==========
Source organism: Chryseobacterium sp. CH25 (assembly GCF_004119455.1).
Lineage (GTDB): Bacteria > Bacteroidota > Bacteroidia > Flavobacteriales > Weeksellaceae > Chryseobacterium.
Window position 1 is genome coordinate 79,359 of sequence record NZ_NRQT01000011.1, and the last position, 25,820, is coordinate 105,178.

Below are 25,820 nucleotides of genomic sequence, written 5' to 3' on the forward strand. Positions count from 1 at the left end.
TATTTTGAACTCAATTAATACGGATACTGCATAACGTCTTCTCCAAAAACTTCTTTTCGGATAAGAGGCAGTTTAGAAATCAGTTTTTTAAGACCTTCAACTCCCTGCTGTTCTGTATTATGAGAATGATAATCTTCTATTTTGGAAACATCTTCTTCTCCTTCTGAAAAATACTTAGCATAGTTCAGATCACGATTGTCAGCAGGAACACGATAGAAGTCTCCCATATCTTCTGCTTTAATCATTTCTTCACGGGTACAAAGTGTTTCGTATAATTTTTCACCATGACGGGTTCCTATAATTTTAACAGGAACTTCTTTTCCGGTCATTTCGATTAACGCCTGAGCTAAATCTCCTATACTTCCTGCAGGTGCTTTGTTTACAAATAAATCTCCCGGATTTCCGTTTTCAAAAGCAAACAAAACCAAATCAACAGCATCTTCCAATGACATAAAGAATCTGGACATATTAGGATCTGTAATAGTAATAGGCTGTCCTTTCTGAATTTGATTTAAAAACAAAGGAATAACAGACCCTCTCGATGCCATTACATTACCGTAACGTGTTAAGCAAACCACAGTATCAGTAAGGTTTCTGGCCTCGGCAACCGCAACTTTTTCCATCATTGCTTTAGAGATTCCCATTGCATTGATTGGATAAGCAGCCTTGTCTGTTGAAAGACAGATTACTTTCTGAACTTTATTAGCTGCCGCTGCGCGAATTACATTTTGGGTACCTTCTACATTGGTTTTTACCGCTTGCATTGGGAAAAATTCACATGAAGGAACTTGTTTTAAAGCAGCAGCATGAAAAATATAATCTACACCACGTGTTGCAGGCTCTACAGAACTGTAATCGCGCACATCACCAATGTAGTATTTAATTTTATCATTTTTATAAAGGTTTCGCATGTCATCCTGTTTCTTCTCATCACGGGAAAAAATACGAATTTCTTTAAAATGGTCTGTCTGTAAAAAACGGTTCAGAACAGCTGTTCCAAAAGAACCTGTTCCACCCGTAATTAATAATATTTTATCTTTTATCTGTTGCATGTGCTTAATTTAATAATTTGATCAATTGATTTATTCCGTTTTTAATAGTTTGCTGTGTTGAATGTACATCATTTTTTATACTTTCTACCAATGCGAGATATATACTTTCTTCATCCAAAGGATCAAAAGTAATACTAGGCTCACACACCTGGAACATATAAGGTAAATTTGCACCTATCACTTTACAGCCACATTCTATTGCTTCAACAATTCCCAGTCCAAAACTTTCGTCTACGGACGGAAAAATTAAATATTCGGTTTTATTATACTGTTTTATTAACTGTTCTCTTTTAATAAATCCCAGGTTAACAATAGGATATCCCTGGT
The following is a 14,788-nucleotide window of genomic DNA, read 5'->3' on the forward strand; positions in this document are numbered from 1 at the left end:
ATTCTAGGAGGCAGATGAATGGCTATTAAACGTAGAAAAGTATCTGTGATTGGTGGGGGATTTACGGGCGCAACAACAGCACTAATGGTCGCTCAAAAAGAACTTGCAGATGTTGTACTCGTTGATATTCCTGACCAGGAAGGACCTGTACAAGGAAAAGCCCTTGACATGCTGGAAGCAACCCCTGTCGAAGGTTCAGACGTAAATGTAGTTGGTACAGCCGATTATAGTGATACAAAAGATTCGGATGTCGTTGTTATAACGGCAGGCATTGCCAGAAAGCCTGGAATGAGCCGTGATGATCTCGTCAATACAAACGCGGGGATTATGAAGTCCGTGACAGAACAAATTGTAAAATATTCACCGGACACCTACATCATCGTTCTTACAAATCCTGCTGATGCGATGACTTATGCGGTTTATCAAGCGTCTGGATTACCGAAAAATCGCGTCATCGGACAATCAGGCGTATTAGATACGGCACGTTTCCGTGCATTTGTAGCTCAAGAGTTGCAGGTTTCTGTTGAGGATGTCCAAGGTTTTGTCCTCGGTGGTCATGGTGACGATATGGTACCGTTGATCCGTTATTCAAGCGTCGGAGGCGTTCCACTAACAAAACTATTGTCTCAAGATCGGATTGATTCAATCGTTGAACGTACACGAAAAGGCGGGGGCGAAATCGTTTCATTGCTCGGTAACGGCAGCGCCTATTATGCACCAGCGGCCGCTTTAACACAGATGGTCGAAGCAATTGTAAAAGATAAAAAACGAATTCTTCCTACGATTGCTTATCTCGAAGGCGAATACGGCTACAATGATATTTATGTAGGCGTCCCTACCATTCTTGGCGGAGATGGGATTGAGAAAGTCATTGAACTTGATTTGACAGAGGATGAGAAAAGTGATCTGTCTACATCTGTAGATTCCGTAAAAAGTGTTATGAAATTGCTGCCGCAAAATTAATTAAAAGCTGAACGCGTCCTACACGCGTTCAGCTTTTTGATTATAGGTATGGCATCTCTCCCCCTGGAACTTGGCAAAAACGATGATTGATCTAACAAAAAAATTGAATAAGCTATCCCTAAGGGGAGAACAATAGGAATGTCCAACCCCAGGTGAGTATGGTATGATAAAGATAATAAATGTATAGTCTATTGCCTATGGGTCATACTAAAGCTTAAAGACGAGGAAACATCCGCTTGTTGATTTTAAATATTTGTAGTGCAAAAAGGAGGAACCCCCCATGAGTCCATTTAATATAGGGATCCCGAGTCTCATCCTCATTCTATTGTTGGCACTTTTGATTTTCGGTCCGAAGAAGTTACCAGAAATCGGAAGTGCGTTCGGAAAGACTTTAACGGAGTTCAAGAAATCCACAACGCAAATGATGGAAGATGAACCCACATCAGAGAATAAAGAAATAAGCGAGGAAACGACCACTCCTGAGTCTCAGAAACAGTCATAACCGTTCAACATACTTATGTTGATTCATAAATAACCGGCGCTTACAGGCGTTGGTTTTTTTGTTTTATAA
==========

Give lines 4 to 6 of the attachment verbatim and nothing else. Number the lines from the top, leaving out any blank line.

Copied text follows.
Below are 25,820 nucleotides of genomic sequence, written 5' to 3' on the forward strand. Positions count from 1 at the left end.
TATTTTGAACTCAATTAATACGGATACTGCATAACGTCTTCTCCAAAAACTTCTTTTCGGATAAGAGGCAGTTTAGAAATCAGTTTTTTAAGACCTTCAACTCCCTGCTGTTCTGTATTATGAGAATGATAATCTTCTATTTTGGAAACATCTTCTTCTCCTTCTGAAAAATACTTAGCATAGTTCAGATCACGATTGTCAGCAGGAACACGATAGAAGTCTCCCATATCTTCTGCTTTAATCATTTCTTCACGGGTACAAAGTGTTTCGTATAATTTTTCACCATGACGGGTTCCTATAATTTTAACAGGAACTTCTTTTCCGGTCATTTCGATTAACGCCTGAGCTAAATCTCCTATACTTCCTGCAGGTGCTTTGTTTACAAATAAATCTCCCGGATTTCCGTTTTCAAAAGCAAACAAAACCAAATCAACAGCATCTTCCAATGACATAAAGAATCTGGACATATTAGGATCTGTAATAGTAATAGGCTGTCCTTTCTGAATTTGATTTAAAAACAAAGGAATAACAGACCCTCTCGATGCCATTACATTACCGTAACGTGTTAAGCAAACCACAGTATCAGTAAGGTTTCTGGCCTCGGCAACCGCAACTTTTTCCATCATTGCTTTAGAGATTCCCATTGCATTGATTGGATAAGCAGCCTTGTCTGTTGAAAGACAGATTACTTTCTGAACTTTATTAGCTGCCGCTGCGCGAATTACATTTTGGGTACCTTCTACATTGGTTTTTACCGCTTGCATTGGGAAAAATTCACATGAAGGAACTTGTTTTAAAGCAGCAGCATGAAAAATATAATCTACACCACGTGTTGCAGGCTCTACAGAACTGTAATCGCGCACATCACCAATGTAGTATTTAATTTTATCATTTTTATAAAGGTTTCGCATGTCATCCTGTTTCTTCTCATCACGGGAAAAAATACGAATTTCTTTAAAATGGTCTGTCTGTAAAAAACGGTTCAGAACAGCTGTTCCAAAAGAACCTGTTCCACCCGTAATTAATAATATTTTATCTTTTATCTGTTGCATGTGCTTAATTTAATAATTTGATCAATTGATTTATTCCGTTTTTAATAGTTTGCTGTGTTGAATGTACATCATTTTTTATACTTTCTACCAATGCGAGATATATACTTTCTTCATCCAAAGGATCAAAAGTAATACTAGGCTCACACACCTGGAACATATAAGGTAAATTTGCACCTATCACTTTACAGCCACATTCTATTGCTTCAACAATTCCCAGTCCAAAACTTTCGTCTACGGACGGAAAAATTAAATATTCGGTTTTATTATACTGTTTTATTAACTGTTCTCTTTTAATAAATCCCAGGTTAACAATAGGATATCCCTGGT
The following is a 14,788-nucleotide window of genomic DNA, read 5'->3' on the forward strand; positions in this document are numbered from 1 at the left end: